New American Academy of Pediatrics (AAP) guidelines, published online November 30 in Pediatrics, identify key components for the pediatric perioperative anesthesia environment to optimize anesthetic care and reduce adverse events.
"[T]he pediatric perioperative anesthesia environment is deﬁned as areas of a patient care facility in which the patient preparation for, performance of, and recovery from surgical procedures occur or where anesthesia is administered for nonoperative procedures," write David M. Polaner, MD; Constance S. Houck, MD; and Policy Statement authors from the Section on Anesthesiology and Pain Medicine.
Infants aged between 1 month and 1 year have an approximately four times greater risk for anesthesia-related cardiac arrest compared with children aged 1 to 18 years, and those younger than 1 month have an approximately six times greater risk for cardiac arrest compared with infants aged between 1 month and 1 year, the authors explain.
"Important facility-based component issues for the perioperative anesthesia environment include the training and experience of the health care team, the resources (both human and structural) committed to both the medical and psychosocial care of infants and children in the perioperative period, and pediatric-speciﬁc techniques for airway management, ﬂuid administration, temperature regulation, vascular catheter insertion, cardiorespiratory monitoring, and pain management," the authors write.
Specific recommendations include the following:
Pediatric facilities should have written policies designating and categorizing the types of pediatric operative, diagnostic, and therapeutic procedures requiring elective or emergency anesthesia, indicating the minimum number of cases in each category to maintain clinical competence.
Risk categories should include age, need for postoperative intensive care, and special anesthesia risks caused by comorbid conditions.
Anesthesia care for pediatric patients should be provided or supervised by anesthesiologists with graduation from an accredited anesthesiology residency training program, clinical privileges, and an annual minimum case volume.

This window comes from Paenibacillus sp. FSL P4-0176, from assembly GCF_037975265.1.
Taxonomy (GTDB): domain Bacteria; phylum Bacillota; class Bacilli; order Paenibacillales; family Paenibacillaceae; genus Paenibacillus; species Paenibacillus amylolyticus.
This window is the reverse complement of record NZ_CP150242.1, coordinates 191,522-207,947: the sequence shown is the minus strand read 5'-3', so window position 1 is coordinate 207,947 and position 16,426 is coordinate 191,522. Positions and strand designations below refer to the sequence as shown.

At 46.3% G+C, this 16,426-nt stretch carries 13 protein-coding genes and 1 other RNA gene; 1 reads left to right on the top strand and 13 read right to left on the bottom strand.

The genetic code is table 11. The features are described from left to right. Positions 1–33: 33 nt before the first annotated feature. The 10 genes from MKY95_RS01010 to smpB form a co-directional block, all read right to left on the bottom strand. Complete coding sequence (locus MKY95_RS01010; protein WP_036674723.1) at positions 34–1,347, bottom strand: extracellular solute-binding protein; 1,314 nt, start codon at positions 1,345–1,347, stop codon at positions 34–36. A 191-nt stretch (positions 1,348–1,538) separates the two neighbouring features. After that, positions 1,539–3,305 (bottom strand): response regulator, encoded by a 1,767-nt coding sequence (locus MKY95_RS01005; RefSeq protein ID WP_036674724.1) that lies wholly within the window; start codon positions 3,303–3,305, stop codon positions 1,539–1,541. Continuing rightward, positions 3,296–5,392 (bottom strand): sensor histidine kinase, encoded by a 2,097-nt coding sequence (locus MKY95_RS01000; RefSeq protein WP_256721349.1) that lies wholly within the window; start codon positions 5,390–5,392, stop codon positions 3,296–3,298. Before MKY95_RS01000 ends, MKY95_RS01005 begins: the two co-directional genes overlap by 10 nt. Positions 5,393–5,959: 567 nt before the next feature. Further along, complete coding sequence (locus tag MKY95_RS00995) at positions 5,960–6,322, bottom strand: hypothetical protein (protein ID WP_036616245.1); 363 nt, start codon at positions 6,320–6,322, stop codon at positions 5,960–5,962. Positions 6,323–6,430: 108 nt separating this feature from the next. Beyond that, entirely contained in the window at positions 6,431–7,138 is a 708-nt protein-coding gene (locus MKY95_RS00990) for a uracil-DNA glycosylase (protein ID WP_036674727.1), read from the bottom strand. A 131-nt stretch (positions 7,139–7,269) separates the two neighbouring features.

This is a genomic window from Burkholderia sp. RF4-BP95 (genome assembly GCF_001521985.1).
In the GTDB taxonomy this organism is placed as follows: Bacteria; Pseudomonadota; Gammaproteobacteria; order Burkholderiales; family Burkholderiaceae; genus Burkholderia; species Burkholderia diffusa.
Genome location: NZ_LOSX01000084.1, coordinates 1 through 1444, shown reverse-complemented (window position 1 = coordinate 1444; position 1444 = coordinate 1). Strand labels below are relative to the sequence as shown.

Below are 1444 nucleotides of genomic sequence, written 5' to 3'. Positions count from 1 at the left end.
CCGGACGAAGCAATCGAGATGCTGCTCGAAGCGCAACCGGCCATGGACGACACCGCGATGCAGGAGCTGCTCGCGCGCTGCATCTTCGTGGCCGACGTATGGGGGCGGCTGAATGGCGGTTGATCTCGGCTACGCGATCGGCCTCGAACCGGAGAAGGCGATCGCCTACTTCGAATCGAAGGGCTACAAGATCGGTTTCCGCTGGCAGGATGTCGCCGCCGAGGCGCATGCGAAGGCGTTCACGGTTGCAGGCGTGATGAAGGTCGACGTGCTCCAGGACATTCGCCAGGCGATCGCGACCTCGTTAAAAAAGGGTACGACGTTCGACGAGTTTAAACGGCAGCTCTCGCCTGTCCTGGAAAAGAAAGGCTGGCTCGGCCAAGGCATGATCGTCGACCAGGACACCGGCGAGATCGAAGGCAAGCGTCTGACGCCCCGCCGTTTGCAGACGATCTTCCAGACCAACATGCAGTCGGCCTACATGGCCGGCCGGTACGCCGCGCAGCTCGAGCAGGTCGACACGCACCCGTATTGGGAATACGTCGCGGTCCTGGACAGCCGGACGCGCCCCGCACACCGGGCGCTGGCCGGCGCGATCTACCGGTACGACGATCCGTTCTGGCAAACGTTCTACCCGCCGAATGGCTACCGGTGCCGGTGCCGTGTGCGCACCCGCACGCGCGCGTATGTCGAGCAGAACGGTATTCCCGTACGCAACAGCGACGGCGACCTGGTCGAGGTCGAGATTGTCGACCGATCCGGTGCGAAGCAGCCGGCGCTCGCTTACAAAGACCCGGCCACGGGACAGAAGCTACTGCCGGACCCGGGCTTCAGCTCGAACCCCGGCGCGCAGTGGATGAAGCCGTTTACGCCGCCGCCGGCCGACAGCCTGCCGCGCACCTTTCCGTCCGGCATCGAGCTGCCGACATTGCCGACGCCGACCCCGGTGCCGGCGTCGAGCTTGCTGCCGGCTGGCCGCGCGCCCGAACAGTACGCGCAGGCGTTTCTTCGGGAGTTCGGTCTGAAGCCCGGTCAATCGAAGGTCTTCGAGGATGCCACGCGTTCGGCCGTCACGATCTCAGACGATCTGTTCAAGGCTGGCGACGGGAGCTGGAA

Anesthesiologists caring for high-risk patients should also be graduates of an Accreditation Council for Graduate Medical Education pediatric anesthesiology fellowship training program or its equivalent.
Facilities should have policies for effective pediatric pain management during perioperative anesthesia, and regional blockade is encouraged when indicated and when expertise is available.
A separate preoperative unit or area should be designated for pediatric patients and their families.
Age- and size-appropriate equipment should include a resuscitation cart; cognitive aids; 20% lipid emulsion for emergency treatment of local anesthetic systemic toxicity from regional blocks; airway equipment; a separate, completely stocked "difficult airway cart"; thermal regulation devices; pediatric volumetric ﬂuid administration devices; noninvasive monitoring equipment; and so on.
Nursing and technical personnel should be trained and experienced in both routine and emergency pediatric perioperative care.
Child life specialists may help prepare children for their emotional and behavioral responses to the perioperative experience.
Clinical laboratory and radiologic services should be available at all times.
Patient care facilities in which operative procedures are performed that involve postoperative intensive care should have age-appropriate intensive care facilities designed, equipped, and staffed to meet state and federal standards for the care of critically ill neonates, infants, and children.
Patient care facilities should have a transfer agreement in place with an appropriate facility to facilitate prompt transfer, should unexpected complications occur.
The authors have disclosed no relevant financial relationships.
Pediatrics. Published online November 30, 2015. Full text
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Cite this: AAP Guidelines Address Perioperative Anesthesia Environment - Medscape - Dec 01, 2015.